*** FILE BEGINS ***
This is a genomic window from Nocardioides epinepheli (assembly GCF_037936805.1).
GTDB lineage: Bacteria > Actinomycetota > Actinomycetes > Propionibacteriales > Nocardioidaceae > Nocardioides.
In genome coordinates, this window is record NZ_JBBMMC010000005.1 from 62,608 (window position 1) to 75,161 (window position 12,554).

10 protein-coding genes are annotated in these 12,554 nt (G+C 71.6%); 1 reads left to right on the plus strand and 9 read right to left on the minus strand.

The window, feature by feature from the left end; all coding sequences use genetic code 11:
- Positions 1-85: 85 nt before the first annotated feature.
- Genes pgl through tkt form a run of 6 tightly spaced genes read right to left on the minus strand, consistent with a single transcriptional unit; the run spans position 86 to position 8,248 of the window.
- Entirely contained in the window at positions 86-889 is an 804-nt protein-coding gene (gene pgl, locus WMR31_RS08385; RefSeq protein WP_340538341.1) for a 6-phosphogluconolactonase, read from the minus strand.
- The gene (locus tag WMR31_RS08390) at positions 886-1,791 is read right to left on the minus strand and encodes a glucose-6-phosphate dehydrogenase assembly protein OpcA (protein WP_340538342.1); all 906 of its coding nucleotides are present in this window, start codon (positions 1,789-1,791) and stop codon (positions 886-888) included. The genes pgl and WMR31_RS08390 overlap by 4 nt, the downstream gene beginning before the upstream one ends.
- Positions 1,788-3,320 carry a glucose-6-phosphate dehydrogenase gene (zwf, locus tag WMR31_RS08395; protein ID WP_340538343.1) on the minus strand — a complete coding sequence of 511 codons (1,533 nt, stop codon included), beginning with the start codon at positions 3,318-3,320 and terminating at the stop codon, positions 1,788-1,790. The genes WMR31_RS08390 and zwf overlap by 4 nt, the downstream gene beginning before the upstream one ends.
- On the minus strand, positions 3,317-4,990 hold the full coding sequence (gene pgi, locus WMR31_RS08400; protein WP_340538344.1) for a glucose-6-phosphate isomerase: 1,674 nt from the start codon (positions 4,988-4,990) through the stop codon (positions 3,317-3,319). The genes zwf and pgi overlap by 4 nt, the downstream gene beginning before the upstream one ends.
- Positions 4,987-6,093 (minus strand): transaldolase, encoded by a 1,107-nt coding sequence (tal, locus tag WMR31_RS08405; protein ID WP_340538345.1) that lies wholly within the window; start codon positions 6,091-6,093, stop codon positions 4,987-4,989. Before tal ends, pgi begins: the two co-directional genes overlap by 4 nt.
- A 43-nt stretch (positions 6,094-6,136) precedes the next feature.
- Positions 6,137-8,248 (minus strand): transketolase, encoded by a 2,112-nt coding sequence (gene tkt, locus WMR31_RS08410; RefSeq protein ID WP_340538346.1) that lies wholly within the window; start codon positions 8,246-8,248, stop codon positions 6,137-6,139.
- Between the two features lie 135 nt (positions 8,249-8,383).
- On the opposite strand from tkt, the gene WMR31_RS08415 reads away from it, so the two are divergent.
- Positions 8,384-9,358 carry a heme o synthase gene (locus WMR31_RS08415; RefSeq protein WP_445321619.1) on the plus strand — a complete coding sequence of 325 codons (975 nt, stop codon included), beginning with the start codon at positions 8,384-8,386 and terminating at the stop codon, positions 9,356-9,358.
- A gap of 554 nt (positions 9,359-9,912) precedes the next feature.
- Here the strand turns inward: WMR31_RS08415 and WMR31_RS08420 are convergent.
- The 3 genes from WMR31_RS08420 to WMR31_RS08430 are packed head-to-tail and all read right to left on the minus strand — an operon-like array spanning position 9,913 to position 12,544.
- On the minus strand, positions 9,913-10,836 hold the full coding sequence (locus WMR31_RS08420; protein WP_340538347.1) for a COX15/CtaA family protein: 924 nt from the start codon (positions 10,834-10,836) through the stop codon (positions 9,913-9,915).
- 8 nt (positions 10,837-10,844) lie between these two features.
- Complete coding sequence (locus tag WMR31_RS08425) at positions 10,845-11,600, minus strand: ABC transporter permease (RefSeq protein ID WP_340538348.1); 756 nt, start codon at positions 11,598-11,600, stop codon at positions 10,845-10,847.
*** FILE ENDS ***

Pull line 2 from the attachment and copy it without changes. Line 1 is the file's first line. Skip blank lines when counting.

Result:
GTDB lineage: Bacteria > Actinomycetota > Actinomycetes > Propionibacteriales > Nocardioidaceae > Nocardioides.